Cat Easterbrook

The adventure of India: The Sunday Telegraph travel writing competition

Below is a very short piece (150 words) I wrote that won first prize in a Sunday Telegraph travel writing competition <happy dance>.

Although it was a small competition it was still pretty exciting to win. So exciting I will treat myself to an exclamation mark (!)

The prize was a Dial a Flight voucher. I spoke to a lovely Dial a Flight man called Marco on Monday and he said I could spend the money on pretty much anything I wanted. This was a relief. I had thought it might only be valid for car hire in New Zealand or an Orlando theme park pass or something ultra-specific and not on my radar but something I doubtless would have tried to shoe-horn in regardless.

He asked if I’d had any thoughts about where I might go.

Yes. All the time. With wonderlust pumping through my veins it is rather hard not to, competition or no competition. But currently Indonesia, Myanmar and, as always, India, are calling.

One flight, taxi, bus and a ricocheting rickshaw later I found myself travel weary and on a swaying footbridge over the Ganges. I was not alone. A swirl of saris, spiritual seekers and opportunistic entrepreneurs were coursing around me, as the river flowed below and monkeys pickpocketed from above. The crossing only took five minutes but those five minutes expanded as my senses filled with new impressions of wide-eyed wonder and head-shaking bamboozlement. Ahhh Rishikesh. ‘Land of the wise’. And land of everything else too if this bridge was anything to go by. Beeping motorcycles and impassive cows joined the pedestrians, unperturbed by the intentions of engineers. In this holy city the journey across the Ganges is a commute for some, a pilgrimage for many. The mysterious and the mundane rub shoulders, or collide head on, and even the travel weary are jolted awake to the adventure that is India.

Yoga teacher training with Surinder Singh – Part 3: the course


Deconstructing a downward dog – teacher training with Surinder Singh

Looking for Surinder’s contact details? Now he can be found at

Missed part 1 or 2? read them here:
Yoga teacher training with Surinder Singh – Part 1: Rishikesh
Yoga teacher training with Surinder Singh – Part 2: Opening ceremony

Morning practice

We began each day at 6am. Sleepily entering the yoga hall, unrolling our mats and slowly stretching awake – or stealing a few more moments sleep under a blanket in a pretend shavasana.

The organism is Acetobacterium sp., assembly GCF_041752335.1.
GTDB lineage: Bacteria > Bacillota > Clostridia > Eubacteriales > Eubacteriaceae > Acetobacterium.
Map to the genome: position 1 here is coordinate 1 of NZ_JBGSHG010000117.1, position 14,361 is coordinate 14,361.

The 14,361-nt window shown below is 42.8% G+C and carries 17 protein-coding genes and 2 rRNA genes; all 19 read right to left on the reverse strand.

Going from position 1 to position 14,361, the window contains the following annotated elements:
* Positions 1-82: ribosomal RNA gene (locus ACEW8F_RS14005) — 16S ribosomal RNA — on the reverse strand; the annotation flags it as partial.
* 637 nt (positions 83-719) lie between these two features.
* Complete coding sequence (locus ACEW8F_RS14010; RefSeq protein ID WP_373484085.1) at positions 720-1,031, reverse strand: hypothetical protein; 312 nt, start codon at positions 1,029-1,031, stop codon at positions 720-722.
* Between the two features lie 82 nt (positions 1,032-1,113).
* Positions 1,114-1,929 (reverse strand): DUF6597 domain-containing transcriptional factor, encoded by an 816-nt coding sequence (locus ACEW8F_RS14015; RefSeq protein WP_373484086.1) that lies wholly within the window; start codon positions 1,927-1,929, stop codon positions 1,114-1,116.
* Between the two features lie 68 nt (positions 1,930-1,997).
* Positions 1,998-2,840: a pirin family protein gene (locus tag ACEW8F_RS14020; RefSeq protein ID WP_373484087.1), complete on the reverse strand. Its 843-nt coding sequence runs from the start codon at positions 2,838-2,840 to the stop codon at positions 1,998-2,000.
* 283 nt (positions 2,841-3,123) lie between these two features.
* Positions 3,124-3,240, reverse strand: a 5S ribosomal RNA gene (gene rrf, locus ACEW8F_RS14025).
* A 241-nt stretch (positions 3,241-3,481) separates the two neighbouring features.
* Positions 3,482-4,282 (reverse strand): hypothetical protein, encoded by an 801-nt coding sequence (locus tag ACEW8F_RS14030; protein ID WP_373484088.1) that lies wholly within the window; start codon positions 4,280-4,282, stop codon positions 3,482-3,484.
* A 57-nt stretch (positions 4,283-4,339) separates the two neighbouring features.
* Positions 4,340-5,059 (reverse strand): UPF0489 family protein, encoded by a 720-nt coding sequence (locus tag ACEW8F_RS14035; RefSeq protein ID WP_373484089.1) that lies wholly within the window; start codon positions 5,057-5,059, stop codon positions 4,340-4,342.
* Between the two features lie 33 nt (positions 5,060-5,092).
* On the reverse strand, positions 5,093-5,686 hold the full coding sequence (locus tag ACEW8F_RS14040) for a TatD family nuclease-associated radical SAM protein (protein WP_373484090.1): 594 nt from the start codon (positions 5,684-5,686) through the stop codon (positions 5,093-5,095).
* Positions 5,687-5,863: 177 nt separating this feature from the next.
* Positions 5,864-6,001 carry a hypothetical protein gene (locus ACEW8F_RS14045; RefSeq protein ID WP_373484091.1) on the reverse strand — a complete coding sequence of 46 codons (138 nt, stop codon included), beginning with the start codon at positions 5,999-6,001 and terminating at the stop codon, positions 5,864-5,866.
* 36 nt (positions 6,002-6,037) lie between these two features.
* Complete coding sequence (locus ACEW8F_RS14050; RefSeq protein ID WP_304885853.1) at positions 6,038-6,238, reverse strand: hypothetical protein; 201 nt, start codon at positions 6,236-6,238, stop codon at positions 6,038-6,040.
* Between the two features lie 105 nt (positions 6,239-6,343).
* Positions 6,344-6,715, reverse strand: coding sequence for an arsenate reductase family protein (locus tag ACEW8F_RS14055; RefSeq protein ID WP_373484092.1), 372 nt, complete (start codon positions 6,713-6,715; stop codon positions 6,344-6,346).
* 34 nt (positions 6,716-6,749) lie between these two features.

Surinder would enter, prepare and pray as we came to sit, ready to begin the class. The morning class was for our own practice. It was one of my favourite times of day, knowing you wouldn’t be called upon to demonstrate a pose or to have the magic of the silence broken with a lengthy discussion on the finer points of a pose. It was a time to go deeper into the practice and learn alignment from the inside out.

It was 2 hours of yoga and pranayama, challenging but not exhausting. We’d work through a few rounds of sun salutations, going quite slowly, holding poses long enough for Surinder to check our alignment and give individual adjustments. He’d achieve this task at miracle speed, his experience and sharp eye meaning he could quickly hone in on what we most needed.

[continue reading…]

Yoga teacher training with Surinder Singh – Part 2: Opening ceremony


Preparing for the fire ceremony

Missed part 1? read it here:

Yoga teacher training with Surinder Singh – Part 1: Rishikesh

We were sitting on our mats in the yoga hall, a little apprehensive, not knowing what was going to happen.

We needed to get used to this whole not knowing thing. The schedule was a mythical document for the first few days and we discovered what was going to be happening right before it happened. I think in part this was to help wean our Western minds off the obsessive need to know / schedule / plan / control what was going to be happening in every moment… but it was also probably partly because Surinder himself didn’t know yet.

I looked round the spartan room at the people I’d be spending the next month with. I was feeling a bit nervous, listening to conversations breaking out here and there, expectation in the air. [continue reading…]

Yoga teacher training with Surinder Singh – Part I: Rishikesh

Yoga by the Ganges, Rishikesh

Yoga by the Ganges, Rishikesh

Booking yoga teacher training with Surinder Singh was the first challenge.

I was aware that organisation and email communication were not his strong points. Although he is an ex-engineer, when it comes to planning and organisation, he is more cave yogi than yogipreneur.

Booking yoga teacher training is no small thing and I was anxious to make sure I had a place. Over the course of a couple of weeks I bombarded him to no avail.

It turned out he’d been away teaching in Russia and couldn’t respond until he was back in India. His response to my request to study with him was a simple: ‘You’re most welcome ji’.

[continue reading…]

Surinder Singh – Yoga in Rishikesh


Surinder Singh’s yoga class in peak season

I first found my way into Surinder Singh’s class in 2012 at the Rajdeep Hotel in Rishikesh, India. Somehow I had ended up at the front of the class and he was directly in front of me as we started the sun salutations.

Lifting my arms up over my head on the inhale, I was aware of him smiling at me. His eyes were kind with a cheeky twinkle of amusement. I wasn’t sure what was so funny at the time but I can guess that my eyes were wide with a ‘I probably shouldn’t be here’ expression.

It was a tough first class. Really tough. I still had CFS fatigue. I was weak. My arms shook in downward facing dog. My heart thumped throughout the sun salutations. I struggled to balance. I struggled to breathe. Sweat was on free flow and I was surrounded by sickeningly proficient yogis, victoriously flowing through their practice. [continue reading…]